>>> from lhotse import RecordingSet, Recording
... with RecordingSet.open_writer('recordings.jsonl.gz', overwrite=False) as writer:
...     for path in Path('.').rglob('*.wav'):
...         recording_id = path.stem
...         if writer.contains(recording_id):
...             # Item already written previously - skip processing.
...             continue
...         # Item doesn't exist yet - run extra work to prepare the manifest
...         # and store it.
...         recording = Recording.from_file(path, recording_id=recording_id)
...         writer.write(recording)
Return type

Union[SequentialJsonlWriter, InMemoryWriter]

repeat(times=None, preserve_id=False)

Return a new, lazily evaluated manifest that iterates over the original elements times number of times.

Parameters
  • times (Optional[int]) – how many times to repeat (infinite by default).

  • preserve_id (bool) – when True, we won’t update the element ID with repeat number.

Returns

a repeated manifest.

shuffle(rng=None, buffer_size=10000)

Shuffles the elements and returns a shuffled variant of self. If the manifest is opened lazily, performs shuffling on-the-fly with a fixed buffer size.

Parameters

rng (Optional[Random]) – an optional instance of random.Random for precise control of randomness.

Returns

a shuffled copy of self, or a manifest that is shuffled lazily.

to_eager()

Evaluates all lazy operations on this manifest, if any, and returns a copy that keeps all items in memory. If the manifest was “eager” already, this is a no-op and won’t copy anything.

to_file(path)
Return type

None

to_json(path)
Return type

None

to_jsonl(path)
Return type

None

to_yaml(path)
Return type

None

Feature extraction and manifests

Data structures and tools used for feature extraction and description.

Features API - extractor and manifests

class lhotse.features.base.FeatureExtractor(config=None)[source]

The base class for all feature extractors in Lhotse. It is initialized with a config object, specific to a particular feature extraction method. The config is expected to be a dataclass so that it can be easily serialized.

All derived feature extractors must implement at least the following:

  • a name class attribute (how are these features called, e.g. ‘mfcc’)

  • a config_type class attribute that points to the configuration dataclass type

  • the extract method,

  • the frame_shift property.

Feature extractors that support feature-domain mixing should additionally specify two static methods:

  • compute_energy, and

  • mix.

By itself, the FeatureExtractor offers the following high-level methods that are not intended for overriding:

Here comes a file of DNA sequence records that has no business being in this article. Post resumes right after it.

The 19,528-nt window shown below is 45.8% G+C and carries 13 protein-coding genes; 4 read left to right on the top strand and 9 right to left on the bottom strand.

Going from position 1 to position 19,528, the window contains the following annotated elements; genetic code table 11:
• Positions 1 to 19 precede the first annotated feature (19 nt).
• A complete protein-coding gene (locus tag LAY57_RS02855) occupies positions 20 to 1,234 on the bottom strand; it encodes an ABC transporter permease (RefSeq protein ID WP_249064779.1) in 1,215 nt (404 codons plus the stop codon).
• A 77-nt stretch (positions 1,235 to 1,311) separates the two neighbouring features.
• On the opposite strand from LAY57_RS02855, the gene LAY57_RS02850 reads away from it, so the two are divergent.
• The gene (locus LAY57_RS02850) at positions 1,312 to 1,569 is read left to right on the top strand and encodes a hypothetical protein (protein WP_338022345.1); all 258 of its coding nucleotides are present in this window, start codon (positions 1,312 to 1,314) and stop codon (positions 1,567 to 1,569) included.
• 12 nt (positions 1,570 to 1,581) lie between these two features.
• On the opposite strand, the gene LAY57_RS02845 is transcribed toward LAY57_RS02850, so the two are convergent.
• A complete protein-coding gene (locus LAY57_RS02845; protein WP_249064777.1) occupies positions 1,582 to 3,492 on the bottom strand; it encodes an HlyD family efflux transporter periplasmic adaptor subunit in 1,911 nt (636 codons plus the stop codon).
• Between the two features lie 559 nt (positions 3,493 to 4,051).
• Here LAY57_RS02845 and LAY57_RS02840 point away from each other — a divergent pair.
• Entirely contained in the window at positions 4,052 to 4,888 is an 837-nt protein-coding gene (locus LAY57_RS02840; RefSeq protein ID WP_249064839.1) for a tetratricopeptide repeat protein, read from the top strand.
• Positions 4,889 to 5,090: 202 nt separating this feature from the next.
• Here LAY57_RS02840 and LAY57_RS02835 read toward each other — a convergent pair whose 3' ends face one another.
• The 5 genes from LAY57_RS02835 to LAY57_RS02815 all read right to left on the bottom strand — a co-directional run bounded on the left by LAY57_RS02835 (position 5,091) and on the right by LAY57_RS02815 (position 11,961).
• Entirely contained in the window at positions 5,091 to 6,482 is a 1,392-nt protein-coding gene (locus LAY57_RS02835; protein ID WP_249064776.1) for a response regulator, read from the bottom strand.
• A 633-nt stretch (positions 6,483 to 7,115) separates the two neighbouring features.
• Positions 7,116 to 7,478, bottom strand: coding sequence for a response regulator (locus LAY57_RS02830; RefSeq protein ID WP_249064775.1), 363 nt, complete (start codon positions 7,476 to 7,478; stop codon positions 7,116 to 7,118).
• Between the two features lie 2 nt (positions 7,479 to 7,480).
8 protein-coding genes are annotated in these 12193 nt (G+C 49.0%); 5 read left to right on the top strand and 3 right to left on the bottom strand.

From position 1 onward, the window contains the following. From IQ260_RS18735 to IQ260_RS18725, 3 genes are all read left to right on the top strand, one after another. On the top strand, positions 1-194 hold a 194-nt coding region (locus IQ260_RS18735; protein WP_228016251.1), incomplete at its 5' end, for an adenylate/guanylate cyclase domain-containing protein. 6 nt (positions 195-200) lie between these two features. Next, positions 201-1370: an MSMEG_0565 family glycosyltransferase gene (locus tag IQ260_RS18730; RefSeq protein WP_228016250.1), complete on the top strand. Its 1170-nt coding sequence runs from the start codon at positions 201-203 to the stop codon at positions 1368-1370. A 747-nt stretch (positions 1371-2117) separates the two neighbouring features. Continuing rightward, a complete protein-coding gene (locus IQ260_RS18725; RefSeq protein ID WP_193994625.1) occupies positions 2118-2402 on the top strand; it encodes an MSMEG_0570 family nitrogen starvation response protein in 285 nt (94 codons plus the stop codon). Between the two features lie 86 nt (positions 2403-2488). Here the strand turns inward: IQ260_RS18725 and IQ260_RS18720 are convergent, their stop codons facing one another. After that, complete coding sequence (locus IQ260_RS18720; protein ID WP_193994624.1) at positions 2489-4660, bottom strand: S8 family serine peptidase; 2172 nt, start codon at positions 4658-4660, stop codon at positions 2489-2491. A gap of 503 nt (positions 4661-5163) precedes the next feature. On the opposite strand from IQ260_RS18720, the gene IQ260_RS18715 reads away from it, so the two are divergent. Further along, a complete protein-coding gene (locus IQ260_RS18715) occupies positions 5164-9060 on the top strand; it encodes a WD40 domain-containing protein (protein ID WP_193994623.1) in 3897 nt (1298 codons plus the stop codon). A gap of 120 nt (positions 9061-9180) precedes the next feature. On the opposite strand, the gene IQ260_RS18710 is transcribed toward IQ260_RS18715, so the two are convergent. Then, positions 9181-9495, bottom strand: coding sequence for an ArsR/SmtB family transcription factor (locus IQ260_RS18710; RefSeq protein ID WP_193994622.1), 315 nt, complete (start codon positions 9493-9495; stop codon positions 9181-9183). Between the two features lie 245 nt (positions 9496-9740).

• extract_from_samples_and_store

  • extract_from_recording_and_store

These methods run a larger feature extraction pipeline that involves data augmentation and disk storage.

name = None
config_type = None
__init__(config=None)[source]
abstract extract(samples, sampling_rate)[source]

Defines how to extract features using a numpy ndarray of audio samples and the sampling rate.

Return type

ndarray

Returns

a numpy ndarray representing the feature matrix.

abstract property frame_shift: float
Return type

float

abstract feature_dim(sampling_rate)[source]
Return type

int

property device: Union[str, torch.device]
Return type

Union[str, device]

static mix(features_a, features_b, energy_scaling_factor_b)[source]

Perform feature-domain mix of two signals, a and b, and return the mixed signal.

Parameters
  • features_a (ndarray) – Left-hand side (reference) signal.

  • features_b (ndarray) – Right-hand side (mixed-in) signal.

  • energy_scaling_factor_b (float) – A scaling factor for features_b energy. It is used to achieve a specific SNR. E.g. to mix with an SNR of 10dB when both features_a and features_b energies are 100, the features_b signal energy needs to be scaled by 0.1. Since different features (e.g. spectrogram, fbank, MFCC) require different combination of transformations (e.g. exp, log, sqrt, pow) to allow mixing of two signals, the exact place where to apply energy_scaling_factor_b to the signal is determined by the implementer.

Return type

ndarray

Returns

A mixed feature matrix.

static compute_energy(features)[source]

Compute the total energy of a feature matrix. How the energy is computed depends on a particular type of features. It is expected that when implemented, compute_energy will never return zero.

Parameters

features (ndarray) – A feature matrix.

Return type

float

Returns

A positive float value of the signal energy.

extract_batch(samples, sampling_rate)[source]

Performs batch extraction. It is not guaranteed to be faster than FeatureExtractor.extract() – it depends on whether the implementation of a particular feature extractor supports accelerated batch computation.

Note

Unless overridden by child classes, it defaults to sequentially calling FeatureExtractor.extract() on the inputs.

Note

This method should support variable length inputs.

Return type

Union[ndarray, Tensor, List[ndarray], List[Tensor]]

extract_from_samples_and_store(samples, storage, sampling_rate, offset=0, channel=None, augment_fn=None)[source]

Extract the features from an array of audio samples in a full pipeline:

  • optional audio augmentation;

  • extract the features;

  • save them to disk in a specified directory;

  • return a Features object with a description of the extracted features.

Note, unlike in extract_from_recording_and_store, the returned Features object might not be suitable to store in a FeatureSet, as it does not reference any particular Recording. Instead, this method is useful when extracting features from cuts - especially MixedCut instances, which may be created from multiple recordings and channels.

Parameters
  • samples (ndarray) – a numpy ndarray with the audio samples.

  • sampling_rate (int) – integer sampling rate of samples.

  • storage (FeaturesWriter) – a FeaturesWriter object that will handle storing the feature matrices.